Updated: Mar 4
Deep down they were created to be useful to allow companies to lead, nurture & grow employees. Sadly, like many things, they didn’t end up doing this.
How did it all go wrong? Most companies use performance reviews to only look at that past. Basically have you done a good enough job to not get fired today. That’s all performance reviews have added up to. What’s worse? Most reviews are top-down. So someone farther away from the front lines criticizing the boots on the ground who are getting their hands dirty.
So what were performance reviews created for and what should they be? They must be specifically aligned to the employee career trajectory (see my Tidbit about career trajectory). Meaning what? Was the employee able to check off the boxes on their career map to reach the next marker in time? This must be a 360 review of BOTH employee and manager. What? Did the leader do enough to help their employee achieve their goals and check off their boxes? If yes, great. What can the leader do to continue that forward momentum to ensure the next milestone is achieved on time. If not, why did the leader fail to help enough, and what can the leader do to help ensure future milestones are met. This is called Extreme Ownership. If you want to read an amazing book about this, check out Extreme Ownership Jocko Willink.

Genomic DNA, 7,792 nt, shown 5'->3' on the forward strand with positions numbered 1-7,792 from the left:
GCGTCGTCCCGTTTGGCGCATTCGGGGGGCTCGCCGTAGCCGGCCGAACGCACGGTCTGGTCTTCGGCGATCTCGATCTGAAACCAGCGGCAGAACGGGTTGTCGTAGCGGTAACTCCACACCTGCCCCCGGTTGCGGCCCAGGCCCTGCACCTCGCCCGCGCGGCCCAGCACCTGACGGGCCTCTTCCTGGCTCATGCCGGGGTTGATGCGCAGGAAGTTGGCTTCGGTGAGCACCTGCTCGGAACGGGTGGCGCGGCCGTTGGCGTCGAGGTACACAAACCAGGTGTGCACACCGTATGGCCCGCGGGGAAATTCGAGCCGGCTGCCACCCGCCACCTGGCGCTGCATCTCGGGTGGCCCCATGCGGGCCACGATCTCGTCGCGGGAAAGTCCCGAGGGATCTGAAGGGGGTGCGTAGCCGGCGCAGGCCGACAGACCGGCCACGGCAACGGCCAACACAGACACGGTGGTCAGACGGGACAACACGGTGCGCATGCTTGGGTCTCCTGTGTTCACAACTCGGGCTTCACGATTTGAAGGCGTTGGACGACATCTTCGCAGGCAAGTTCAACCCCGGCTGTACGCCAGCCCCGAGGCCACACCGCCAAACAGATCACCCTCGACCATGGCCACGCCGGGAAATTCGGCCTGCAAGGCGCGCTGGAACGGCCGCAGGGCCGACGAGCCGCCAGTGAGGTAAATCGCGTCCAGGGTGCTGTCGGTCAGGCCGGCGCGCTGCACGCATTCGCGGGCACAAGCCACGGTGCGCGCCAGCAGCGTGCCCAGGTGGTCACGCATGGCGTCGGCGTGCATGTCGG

Most companies use performance reviews to only look at that past. Basically did you do enough of a good job to not get fired today. That’s all performance reviews have added up to.
At the same time, the employee reviews their manager regarding the engagement, mentoring and assistance in meeting the milestone. When both leader & employee are aligned it’s much easier for the employee to do an honest self-reflection.
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